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NMR study of lithium mobility in polymer electrolytes

Abstract : In battery materials, the mobility of lithium cations is the key to the limitations in battery power and charging rates. NMR spectroscopy can give access to self-diffusion coefficients of spin bearing species using pulsed field gradients which measure atomic displacement over 1 − 2μm length scales. The relaxation of nuclear spins at high magnetic fields, on the other hand, is governed by fluctuations of NMR interactions resonant with the Larmor frequency, at the nanosecond timescale, and these are usually related to atomic motions over 1 Å - 1 nm. In this thesis, we recorded self-diffusion coefficients and ⁷Li relaxation rates for two polymer electrolytes: LiTFSI in polyethylene oxide (PEO) and in a block-copolymer PS-PEO(LiTFSI)-PS. We first investigated the effect of magic-angle spinning (MAS) on diffusion and relaxation, showing that MAS can help retrieve coefficient diffusion when relaxation is fast and diffusion is slow, and second, that lithium motion is not perturbed by the partial alignment of PEO under MAS induced pressure. The relaxation rates of 7Liwere measured at three high magnetic fields (4.7, 9.4 and 17.6 Tesla) allowing us to perform a simple relaxometry study of Li+motion at the nanosecond timescale. In order to reproduce the transverse and longitudinal relaxation behaviors, it proved necessary to introduce a simple model with two correlation times. It showed for the first time that the lithium dynamics in PS-PEO(LiTFSI)-PSis slowed down by the presence of PS domains compared to the pure PEO with similar chain lengths. The results are analyzed and compared to other studies based on molecular dynamics or physical models of diffusion in polymers. A second series of gel polymer electrolytes based on poly(vinylidene fluoride-co-hexafluoropropylene (PVdF-HFP), PEGM(Poly ethyleneglycol methyl ether methacrylate)/PEGDM (Poly ethyleneglycol dimethacrylate), and LiTFSI in ionic liquids were also studied. Adding oxygenated polymers to increase the retention of ionic liquids slowed the diffusion down and explained why the battery performance was degraded at higher charging rates.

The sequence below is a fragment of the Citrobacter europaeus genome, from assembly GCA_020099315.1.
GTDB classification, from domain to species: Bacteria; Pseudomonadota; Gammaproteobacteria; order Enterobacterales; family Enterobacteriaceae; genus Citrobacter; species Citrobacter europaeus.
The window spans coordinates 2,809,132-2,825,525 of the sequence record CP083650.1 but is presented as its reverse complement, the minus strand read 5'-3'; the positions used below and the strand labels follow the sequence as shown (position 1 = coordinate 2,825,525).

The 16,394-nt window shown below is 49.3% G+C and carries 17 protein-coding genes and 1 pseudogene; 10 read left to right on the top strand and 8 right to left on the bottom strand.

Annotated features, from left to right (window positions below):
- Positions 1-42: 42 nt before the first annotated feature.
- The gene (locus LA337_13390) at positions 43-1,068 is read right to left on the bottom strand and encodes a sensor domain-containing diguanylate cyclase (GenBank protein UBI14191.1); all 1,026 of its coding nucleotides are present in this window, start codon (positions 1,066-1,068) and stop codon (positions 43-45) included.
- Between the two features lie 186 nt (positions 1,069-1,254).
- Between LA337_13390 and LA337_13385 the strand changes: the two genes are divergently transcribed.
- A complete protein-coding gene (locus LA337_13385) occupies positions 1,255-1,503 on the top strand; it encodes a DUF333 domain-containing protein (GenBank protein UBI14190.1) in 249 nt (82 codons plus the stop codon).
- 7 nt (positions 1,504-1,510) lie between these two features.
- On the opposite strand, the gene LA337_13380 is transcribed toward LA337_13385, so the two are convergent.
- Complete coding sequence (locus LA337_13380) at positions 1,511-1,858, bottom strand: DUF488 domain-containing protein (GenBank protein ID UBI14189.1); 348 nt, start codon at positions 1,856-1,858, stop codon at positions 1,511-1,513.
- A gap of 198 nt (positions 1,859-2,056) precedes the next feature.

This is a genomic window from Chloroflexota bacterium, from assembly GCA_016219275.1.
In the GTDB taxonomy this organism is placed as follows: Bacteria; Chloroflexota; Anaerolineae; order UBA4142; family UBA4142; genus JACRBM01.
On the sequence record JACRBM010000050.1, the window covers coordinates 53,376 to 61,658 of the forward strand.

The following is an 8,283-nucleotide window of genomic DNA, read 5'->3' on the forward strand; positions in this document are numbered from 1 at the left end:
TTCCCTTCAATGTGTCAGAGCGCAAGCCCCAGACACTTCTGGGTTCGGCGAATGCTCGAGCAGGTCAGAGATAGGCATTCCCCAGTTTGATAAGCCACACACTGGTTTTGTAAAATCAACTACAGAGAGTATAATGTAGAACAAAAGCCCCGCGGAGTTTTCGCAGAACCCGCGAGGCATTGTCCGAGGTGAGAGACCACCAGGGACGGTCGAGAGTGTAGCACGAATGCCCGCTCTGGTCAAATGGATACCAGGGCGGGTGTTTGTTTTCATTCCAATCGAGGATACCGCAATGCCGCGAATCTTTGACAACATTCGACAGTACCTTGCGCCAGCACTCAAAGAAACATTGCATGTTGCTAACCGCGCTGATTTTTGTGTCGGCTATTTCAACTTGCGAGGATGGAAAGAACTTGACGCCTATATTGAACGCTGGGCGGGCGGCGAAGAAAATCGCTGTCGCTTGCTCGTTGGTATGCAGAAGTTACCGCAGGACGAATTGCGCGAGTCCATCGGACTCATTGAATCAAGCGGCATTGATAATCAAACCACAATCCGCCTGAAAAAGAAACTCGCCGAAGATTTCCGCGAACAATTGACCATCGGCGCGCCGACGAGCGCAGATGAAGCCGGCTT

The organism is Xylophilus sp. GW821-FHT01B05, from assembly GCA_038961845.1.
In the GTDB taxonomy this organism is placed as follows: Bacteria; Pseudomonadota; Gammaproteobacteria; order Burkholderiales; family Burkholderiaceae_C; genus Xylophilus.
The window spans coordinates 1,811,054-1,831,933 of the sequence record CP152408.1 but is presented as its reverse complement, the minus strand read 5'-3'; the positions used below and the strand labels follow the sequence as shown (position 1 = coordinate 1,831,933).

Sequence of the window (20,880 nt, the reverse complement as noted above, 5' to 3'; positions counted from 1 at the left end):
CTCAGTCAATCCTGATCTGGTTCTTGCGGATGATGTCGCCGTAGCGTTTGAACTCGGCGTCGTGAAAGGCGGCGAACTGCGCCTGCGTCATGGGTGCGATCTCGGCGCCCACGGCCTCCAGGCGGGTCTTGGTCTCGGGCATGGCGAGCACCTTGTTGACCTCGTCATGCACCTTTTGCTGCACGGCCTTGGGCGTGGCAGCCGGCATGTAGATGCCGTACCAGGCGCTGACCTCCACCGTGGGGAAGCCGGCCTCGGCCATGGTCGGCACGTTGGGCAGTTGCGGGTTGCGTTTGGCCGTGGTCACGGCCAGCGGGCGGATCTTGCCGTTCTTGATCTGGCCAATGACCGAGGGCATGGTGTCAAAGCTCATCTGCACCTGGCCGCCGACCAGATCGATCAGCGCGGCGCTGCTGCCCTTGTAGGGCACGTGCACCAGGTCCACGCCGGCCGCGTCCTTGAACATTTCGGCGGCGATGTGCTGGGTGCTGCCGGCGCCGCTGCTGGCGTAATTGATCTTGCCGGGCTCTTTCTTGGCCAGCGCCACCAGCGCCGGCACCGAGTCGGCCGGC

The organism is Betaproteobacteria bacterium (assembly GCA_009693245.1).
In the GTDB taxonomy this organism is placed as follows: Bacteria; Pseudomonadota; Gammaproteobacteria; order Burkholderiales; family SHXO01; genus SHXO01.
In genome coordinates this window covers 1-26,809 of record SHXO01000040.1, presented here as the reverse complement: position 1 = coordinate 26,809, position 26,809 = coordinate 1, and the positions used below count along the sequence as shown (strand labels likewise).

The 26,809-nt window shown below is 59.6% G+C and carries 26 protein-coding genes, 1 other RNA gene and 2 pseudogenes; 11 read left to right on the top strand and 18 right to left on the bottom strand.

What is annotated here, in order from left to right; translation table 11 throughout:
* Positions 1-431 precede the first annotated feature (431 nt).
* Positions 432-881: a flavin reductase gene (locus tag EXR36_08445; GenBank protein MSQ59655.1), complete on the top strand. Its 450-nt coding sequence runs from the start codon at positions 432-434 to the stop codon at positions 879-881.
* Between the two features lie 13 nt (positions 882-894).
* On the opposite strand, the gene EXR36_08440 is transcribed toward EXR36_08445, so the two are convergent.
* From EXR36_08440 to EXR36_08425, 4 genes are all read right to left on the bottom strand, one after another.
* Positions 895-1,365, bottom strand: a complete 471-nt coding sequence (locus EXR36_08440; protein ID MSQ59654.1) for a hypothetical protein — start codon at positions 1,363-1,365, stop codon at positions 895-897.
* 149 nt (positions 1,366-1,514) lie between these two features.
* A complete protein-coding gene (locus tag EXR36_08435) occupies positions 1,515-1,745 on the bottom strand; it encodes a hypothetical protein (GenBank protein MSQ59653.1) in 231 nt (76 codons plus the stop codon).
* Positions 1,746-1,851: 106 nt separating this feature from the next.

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Tan-Vu Huynh. NMR study of lithium mobility in polymer electrolytes. Other. Université d'Orléans, 2015. English. ⟨NNT : 2015ORLE2054⟩. ⟨tel-01362053⟩

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